RESEARCHER AGRICULTURAL ADAPTATION TO CLIMATE SECRETE YOU NEVER KNOW

PRO . AMIRANJANA KHRURE1; PRO.DIWAKERN SURI2

SR.FACULTY AT AGRICULTURE COLLEGE IN JIWAJI UNIVESITY GWALIOR, MADHYA PRADESH, INDIA1,2

VOL.04 Issue 07

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Abstract

With the deepening of temperature change research, more attention has been paid to vulnerability to global climate change. Compared with water resources, forests, and other natural ecosystems, agriculture is more prone to global climate change, thereby scientifically assessing agricultural vulnerability to global climate change is of great during this paper, the authors provides a comprehensive review of the research from the attitude of the definition of global climate change temperature change} vulnerability and agricultural vulnerability to climate change, research topics, and evaluation methodologies.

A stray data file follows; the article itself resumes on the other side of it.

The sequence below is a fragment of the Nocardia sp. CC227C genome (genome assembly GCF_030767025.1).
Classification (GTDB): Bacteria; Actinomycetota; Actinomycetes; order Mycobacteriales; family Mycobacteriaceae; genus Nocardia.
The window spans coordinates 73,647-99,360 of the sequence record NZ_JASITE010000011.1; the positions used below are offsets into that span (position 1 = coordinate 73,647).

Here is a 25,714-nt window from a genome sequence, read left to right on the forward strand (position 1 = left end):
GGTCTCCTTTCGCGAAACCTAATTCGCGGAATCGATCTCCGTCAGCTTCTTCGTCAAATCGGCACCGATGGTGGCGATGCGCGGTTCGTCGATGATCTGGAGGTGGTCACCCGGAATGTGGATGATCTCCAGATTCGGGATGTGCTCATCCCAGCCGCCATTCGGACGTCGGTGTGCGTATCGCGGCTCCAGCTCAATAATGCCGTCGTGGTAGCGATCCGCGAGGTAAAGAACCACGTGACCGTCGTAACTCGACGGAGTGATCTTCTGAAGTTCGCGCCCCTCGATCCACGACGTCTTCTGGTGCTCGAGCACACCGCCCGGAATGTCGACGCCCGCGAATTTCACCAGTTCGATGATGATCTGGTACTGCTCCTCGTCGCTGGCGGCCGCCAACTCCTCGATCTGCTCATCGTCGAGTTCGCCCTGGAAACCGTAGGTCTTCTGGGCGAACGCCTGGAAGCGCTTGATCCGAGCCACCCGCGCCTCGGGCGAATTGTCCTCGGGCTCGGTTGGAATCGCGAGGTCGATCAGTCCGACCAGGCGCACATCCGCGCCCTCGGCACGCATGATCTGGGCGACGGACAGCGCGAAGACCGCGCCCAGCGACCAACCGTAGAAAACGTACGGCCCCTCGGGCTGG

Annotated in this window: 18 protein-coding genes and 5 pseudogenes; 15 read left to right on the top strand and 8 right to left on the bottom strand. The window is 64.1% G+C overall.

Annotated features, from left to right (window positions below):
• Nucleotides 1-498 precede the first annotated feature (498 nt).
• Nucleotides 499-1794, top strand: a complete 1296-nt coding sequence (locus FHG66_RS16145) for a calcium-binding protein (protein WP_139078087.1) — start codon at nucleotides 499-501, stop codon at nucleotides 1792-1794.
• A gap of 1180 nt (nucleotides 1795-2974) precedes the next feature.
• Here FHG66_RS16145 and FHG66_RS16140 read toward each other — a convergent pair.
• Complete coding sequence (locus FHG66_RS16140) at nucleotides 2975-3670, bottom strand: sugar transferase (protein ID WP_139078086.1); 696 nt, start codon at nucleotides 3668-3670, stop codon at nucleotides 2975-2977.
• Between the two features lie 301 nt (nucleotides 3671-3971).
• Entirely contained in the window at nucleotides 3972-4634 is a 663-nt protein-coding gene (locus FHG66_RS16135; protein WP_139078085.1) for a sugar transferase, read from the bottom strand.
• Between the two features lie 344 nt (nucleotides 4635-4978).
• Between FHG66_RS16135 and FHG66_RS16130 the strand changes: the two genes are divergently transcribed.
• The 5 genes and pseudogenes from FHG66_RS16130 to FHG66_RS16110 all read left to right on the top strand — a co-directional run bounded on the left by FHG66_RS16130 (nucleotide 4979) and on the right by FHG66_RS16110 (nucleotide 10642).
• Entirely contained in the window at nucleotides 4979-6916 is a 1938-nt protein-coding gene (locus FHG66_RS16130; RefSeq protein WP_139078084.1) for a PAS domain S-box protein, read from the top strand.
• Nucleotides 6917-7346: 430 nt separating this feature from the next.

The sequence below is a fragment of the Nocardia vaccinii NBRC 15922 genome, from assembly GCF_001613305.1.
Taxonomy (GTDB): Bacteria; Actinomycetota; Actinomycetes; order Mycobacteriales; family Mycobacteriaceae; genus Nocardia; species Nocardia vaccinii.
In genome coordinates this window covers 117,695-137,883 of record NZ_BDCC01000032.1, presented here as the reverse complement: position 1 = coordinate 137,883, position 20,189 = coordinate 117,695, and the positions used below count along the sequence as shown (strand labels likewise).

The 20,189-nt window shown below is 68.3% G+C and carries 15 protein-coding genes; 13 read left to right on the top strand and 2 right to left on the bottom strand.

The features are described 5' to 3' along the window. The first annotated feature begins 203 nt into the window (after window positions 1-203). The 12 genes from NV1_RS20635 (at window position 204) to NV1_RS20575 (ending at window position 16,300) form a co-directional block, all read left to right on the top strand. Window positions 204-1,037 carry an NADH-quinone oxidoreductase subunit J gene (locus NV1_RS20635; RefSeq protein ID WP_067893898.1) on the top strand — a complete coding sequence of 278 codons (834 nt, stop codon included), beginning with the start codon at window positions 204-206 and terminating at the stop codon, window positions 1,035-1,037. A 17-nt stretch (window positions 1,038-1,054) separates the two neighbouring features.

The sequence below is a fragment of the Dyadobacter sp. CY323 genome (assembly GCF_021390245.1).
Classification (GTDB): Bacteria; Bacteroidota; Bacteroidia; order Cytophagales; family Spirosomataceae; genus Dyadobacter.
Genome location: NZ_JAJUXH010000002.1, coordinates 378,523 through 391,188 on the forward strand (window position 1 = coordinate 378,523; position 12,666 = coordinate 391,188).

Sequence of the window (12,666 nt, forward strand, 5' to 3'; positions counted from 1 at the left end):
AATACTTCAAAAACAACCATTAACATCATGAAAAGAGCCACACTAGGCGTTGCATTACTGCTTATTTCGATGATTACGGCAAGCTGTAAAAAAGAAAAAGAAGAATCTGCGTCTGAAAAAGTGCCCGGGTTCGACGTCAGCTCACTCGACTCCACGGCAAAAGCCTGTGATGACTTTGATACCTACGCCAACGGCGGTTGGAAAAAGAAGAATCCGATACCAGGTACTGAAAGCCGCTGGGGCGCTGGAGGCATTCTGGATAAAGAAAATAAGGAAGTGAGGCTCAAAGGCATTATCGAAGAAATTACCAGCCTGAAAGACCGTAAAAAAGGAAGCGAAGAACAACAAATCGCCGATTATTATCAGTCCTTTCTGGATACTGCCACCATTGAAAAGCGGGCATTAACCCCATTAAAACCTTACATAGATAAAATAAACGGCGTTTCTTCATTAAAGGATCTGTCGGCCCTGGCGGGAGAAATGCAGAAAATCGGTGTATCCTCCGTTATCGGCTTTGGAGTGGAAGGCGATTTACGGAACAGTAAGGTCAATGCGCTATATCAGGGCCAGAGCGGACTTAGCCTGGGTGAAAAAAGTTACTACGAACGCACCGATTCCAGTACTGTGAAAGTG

Keywords

Climate change; Vulnerability; Agriculture; Evaluation methodologies.

 

Introduction

Global climate change has become a serious environmental problem affecting the long-run survival and also the development of mankind and it’s attracted the widespread attention of governmental organizations and also the academic community within the world. Agriculture is one of the sectors most sensitive to temperature change, and any degree of global climate change will bring potential or significant impact to agricultural production and related processes. Temperature change has impacted the agriculture of China significantly, and it’ll inevitably have an enormous impact on agricultural production in the future. Although the impact will vary by location, as a whole, it’ll be mainly adverse [ECCNARCC, 2007]. At present, the assessment of global climate change vulnerability continues to be a comparatively new field of study. Although IPCC developed an infatuated research program specifically for the assessment of temperature change research, research work to this point indicates feasible methods to gauge.